Good health? Common sense, not conspiracy

Circulating on Facebook are variations on the “Amish Cancer Secret”, which has gone from a straightforward piece of scientific research to a series of wilder claims produced by quacks.

The variations tell you all you need to know about human nature.

“How to cure any cancer the Amish way” was one we saw this week, which claims the Amish have a secret formula for curing cancer (or something, we didn’t read it, life’s too short to waste on idiots).

If not in the hands of quacks, the research ends up being promoted by New Agers, who believe that the Amish’s miracle cancer thing is down to them avoiding genetically modified crops (untrue) or vaccinations (true but they get measles — in a 2014 outbreak in the US, most of the 300 measles cases reported were among the unvaccinated, 138 in unvaccinated Amish) and that the Amish have mysteriously secrets to health (untrue). Also that “they” — the pharmaceutical giants — are keeping these secrets from us (untrue).

We saw another post this week that claimed the Amish are “much healthier” than the rest of us, and have “virtually no” cancer, or indeed any other diseases and that their lifestyle — riding horses, putting up houses in a day, hanging around with Harrison Ford, growing beards — offered a miracle cure that western medicine has forgotten.

It all shows how gullible people can be, not only in believing that a secret cure for cancer exists but also that there’s a conspiracy to hide it.

The original research was carried out by geneticist Dr Judith Westman, who figured that the Amish would have higher rates of cancer because of inter-breeding.

Instead she found out the Amish had lower cancer rates than the general US population; it was not “virtually no” but the rate was 40% lower than the general population in Ohio.

Tobacco-related cancer was 63% lower than the rest of the population in the Amish, who don’t smoke. She also found few occurrences of cervical cancer and a lower than average rate of skin cancer.

The reason offered is common sense: they live a clean lifestyle and discourage tobacco and alcohol. They eat a healthy diet with lots of vegetables, and are largely monogamous.

They lead active and hard-working lives with plenty of fresh air, and while outdoors wear sensible hats and shirts.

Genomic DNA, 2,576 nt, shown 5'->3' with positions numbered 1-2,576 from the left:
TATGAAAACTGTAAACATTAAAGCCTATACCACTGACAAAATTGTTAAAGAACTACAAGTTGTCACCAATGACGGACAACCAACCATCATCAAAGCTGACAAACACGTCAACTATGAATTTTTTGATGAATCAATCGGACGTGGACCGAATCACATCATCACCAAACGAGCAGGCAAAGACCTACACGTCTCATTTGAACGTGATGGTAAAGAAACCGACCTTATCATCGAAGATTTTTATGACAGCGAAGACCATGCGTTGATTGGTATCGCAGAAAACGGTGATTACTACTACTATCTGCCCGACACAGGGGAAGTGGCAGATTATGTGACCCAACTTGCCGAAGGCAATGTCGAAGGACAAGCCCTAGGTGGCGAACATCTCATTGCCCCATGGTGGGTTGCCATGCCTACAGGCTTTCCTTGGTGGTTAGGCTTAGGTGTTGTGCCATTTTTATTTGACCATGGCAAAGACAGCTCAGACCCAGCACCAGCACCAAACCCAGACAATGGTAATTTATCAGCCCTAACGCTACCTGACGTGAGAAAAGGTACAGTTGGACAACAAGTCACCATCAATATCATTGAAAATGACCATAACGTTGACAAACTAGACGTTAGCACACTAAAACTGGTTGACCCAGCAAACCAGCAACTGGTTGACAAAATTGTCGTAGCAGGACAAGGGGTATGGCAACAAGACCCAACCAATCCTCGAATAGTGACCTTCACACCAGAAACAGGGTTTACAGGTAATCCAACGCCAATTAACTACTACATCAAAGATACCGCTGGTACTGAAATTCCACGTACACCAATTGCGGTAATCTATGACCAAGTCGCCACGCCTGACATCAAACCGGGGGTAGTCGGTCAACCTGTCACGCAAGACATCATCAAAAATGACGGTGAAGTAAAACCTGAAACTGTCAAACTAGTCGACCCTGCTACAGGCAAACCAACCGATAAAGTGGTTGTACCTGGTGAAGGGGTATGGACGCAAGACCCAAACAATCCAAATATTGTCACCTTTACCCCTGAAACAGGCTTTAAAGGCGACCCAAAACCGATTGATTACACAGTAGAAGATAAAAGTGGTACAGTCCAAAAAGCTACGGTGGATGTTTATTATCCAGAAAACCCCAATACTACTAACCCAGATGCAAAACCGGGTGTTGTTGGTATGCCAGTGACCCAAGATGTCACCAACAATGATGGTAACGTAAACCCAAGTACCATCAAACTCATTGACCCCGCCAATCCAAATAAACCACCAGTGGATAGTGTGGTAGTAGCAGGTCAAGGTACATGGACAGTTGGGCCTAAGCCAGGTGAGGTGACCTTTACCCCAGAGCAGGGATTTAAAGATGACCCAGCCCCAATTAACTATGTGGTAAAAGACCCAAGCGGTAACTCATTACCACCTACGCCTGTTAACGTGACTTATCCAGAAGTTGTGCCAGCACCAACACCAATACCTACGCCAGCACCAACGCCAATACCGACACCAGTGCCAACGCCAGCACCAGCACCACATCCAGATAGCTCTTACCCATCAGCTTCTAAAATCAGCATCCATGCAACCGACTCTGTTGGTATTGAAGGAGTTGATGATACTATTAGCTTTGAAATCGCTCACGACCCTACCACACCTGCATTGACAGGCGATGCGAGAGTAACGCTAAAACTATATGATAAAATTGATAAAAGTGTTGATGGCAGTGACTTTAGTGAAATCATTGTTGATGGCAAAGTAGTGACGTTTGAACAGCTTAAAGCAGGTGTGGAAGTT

It’s hardly whacky, but human gullibility means that some people pedal it as more than it really is.

The flipside is that while believing any old hooey that conspiracy theorists and quacks put on the internet, people don’t take common sense advice that could help them in the same way as the Amish help themselves.

The best example was the recent NHS guidelines on alcohol, ie drink less as per the Amish “miracle cure”.

Did people say: “Good idea, that’s one reason the Amish have less cancer”. No.

“Health chief attacked over ‘nanny state’ alcohol guide that says a single glass of wine a day raises cancer risk,” said the Daily Mail, summing up most of the other coverage quite well.

UKIP leader Nigel Farage called for a mass protest against the “puritanical” consumption guidelines, and urged everyone to go for a protest pint at lunchtime.

Smoking hardly needs to be mentioned. It kills half of all users. It’s bad.

But again, people willing to lap up conspiracy theories about cancer secrets are equally unhappy when being given sensible health advice.

“If we let the Nanny State hound parents who smoke in cars, I dread to think who it’ll pick on next,” wrote columnist Stephen Glover in the Daily Mail. The headline implied to the casual reader that not only should smoking be allowed but that forcing children to breath in that healthy tar was also acceptable. (He was making the point that banning things was wrong, which is fair enough, and that smoking in cars was unbelievably bad though his end point — that all this would end in a total ban on smoking — was deliberately provocative and he did write the piece to allow the misleading headline).

The campaign to get people to eat healthily meets less opposition — apart from food manufacturers — though most people ignore it, or find it hard to understand. But it’s not difficult: don’t eat rubbish and if in doubt read the label.

These thoughts were sparked not by the Amish nonsense on social media but by a story that the NFU has set out 34 recommendations for increasing the consumption of fruit and vegetables.

With an annual cost of obesity to the NHS of £5.1bn per year, the NFU is calling on Government, retailers, processors and the food service industry to increase the consumption of fruit and vegetables from its current level of three a day to the recommended five a day.

It’s not rocket science. There’s no conspiracy. Eat less fat and sugar, drink less, don’t smoke, exercise and the Amish “secret” is yours

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